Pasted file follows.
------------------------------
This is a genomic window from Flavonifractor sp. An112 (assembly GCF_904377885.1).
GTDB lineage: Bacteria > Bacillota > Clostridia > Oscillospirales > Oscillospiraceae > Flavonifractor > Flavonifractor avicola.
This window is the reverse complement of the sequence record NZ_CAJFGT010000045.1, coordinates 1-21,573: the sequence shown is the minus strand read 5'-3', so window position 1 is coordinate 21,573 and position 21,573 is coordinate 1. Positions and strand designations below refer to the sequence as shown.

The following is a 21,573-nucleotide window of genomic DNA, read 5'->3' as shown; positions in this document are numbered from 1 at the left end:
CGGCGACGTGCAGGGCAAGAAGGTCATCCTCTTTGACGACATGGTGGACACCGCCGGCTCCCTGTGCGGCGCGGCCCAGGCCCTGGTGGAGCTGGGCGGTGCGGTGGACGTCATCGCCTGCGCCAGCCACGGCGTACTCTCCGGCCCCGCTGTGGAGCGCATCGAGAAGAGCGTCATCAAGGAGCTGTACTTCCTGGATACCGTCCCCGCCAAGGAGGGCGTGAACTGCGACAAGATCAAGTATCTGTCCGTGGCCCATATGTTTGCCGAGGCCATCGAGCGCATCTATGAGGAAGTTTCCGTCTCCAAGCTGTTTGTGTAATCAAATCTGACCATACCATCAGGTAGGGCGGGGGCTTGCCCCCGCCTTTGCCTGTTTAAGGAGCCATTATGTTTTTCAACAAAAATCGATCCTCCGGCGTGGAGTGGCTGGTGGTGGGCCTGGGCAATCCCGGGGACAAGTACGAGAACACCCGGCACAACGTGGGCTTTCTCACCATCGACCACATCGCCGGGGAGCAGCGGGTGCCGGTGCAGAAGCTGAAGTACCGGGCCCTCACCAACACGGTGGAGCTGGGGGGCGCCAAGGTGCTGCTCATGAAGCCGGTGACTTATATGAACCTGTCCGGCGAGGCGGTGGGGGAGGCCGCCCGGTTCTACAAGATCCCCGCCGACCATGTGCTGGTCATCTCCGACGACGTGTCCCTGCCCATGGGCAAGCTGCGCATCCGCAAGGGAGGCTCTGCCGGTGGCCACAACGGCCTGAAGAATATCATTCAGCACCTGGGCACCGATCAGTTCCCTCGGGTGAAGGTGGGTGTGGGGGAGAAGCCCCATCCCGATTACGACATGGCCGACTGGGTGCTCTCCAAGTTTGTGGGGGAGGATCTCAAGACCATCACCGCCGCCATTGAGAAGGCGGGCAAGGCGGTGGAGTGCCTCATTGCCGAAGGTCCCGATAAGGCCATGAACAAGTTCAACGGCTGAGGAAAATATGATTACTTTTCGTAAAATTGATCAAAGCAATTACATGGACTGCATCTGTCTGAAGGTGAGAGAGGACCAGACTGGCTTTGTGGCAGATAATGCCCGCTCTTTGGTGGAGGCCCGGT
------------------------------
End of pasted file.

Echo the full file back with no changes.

This is a genomic window from Flavonifractor sp. An112 (assembly GCF_904377885.1).
GTDB lineage: Bacteria > Bacillota > Clostridia > Oscillospirales > Oscillospiraceae > Flavonifractor > Flavonifractor avicola.
This window is the reverse complement of the sequence record NZ_CAJFGT010000045.1, coordinates 1-21,573: the sequence shown is the minus strand read 5'-3', so window position 1 is coordinate 21,573 and position 21,573 is coordinate 1. Positions and strand designations below refer to the sequence as shown.

The following is a 21,573-nucleotide window of genomic DNA, read 5'->3' as shown; positions in this document are numbered from 1 at the left end:
CGGCGACGTGCAGGGCAAGAAGGTCATCCTCTTTGACGACATGGTGGACACCGCCGGCTCCCTGTGCGGCGCGGCCCAGGCCCTGGTGGAGCTGGGCGGTGCGGTGGACGTCATCGCCTGCGCCAGCCACGGCGTACTCTCCGGCCCCGCTGTGGAGCGCATCGAGAAGAGCGTCATCAAGGAGCTGTACTTCCTGGATACCGTCCCCGCCAAGGAGGGCGTGAACTGCGACAAGATCAAGTATCTGTCCGTGGCCCATATGTTTGCCGAGGCCATCGAGCGCATCTATGAGGAAGTTTCCGTCTCCAAGCTGTTTGTGTAATCAAATCTGACCATACCATCAGGTAGGGCGGGGGCTTGCCCCCGCCTTTGCCTGTTTAAGGAGCCATTATGTTTTTCAACAAAAATCGATCCTCCGGCGTGGAGTGGCTGGTGGTGGGCCTGGGCAATCCCGGGGACAAGTACGAGAACACCCGGCACAACGTGGGCTTTCTCACCATCGACCACATCGCCGGGGAGCAGCGGGTGCCGGTGCAGAAGCTGAAGTACCGGGCCCTCACCAACACGGTGGAGCTGGGGGGCGCCAAGGTGCTGCTCATGAAGCCGGTGACTTATATGAACCTGTCCGGCGAGGCGGTGGGGGAGGCCGCCCGGTTCTACAAGATCCCCGCCGACCATGTGCTGGTCATCTCCGACGACGTGTCCCTGCCCATGGGCAAGCTGCGCATCCGCAAGGGAGGCTCTGCCGGTGGCCACAACGGCCTGAAGAATATCATTCAGCACCTGGGCACCGATCAGTTCCCTCGGGTGAAGGTGGGTGTGGGGGAGAAGCCCCATCCCGATTACGACATGGCCGACTGGGTGCTCTCCAAGTTTGTGGGGGAGGATCTCAAGACCATCACCGCCGCCATTGAGAAGGCGGGCAAGGCGGTGGAGTGCCTCATTGCCGAAGGTCCCGATAAGGCCATGAACAAGTTCAACGGCTGAGGAAAATATGATTACTTTTCGTAAAATTGATCAAAGCAATTACATGGACTGCATCTGTCTGAAGGTGAGAGAGGACCAGACTGGCTTTGTGGCAGATAATGCCCGCTCTTTGGTGGAGGCCCGGT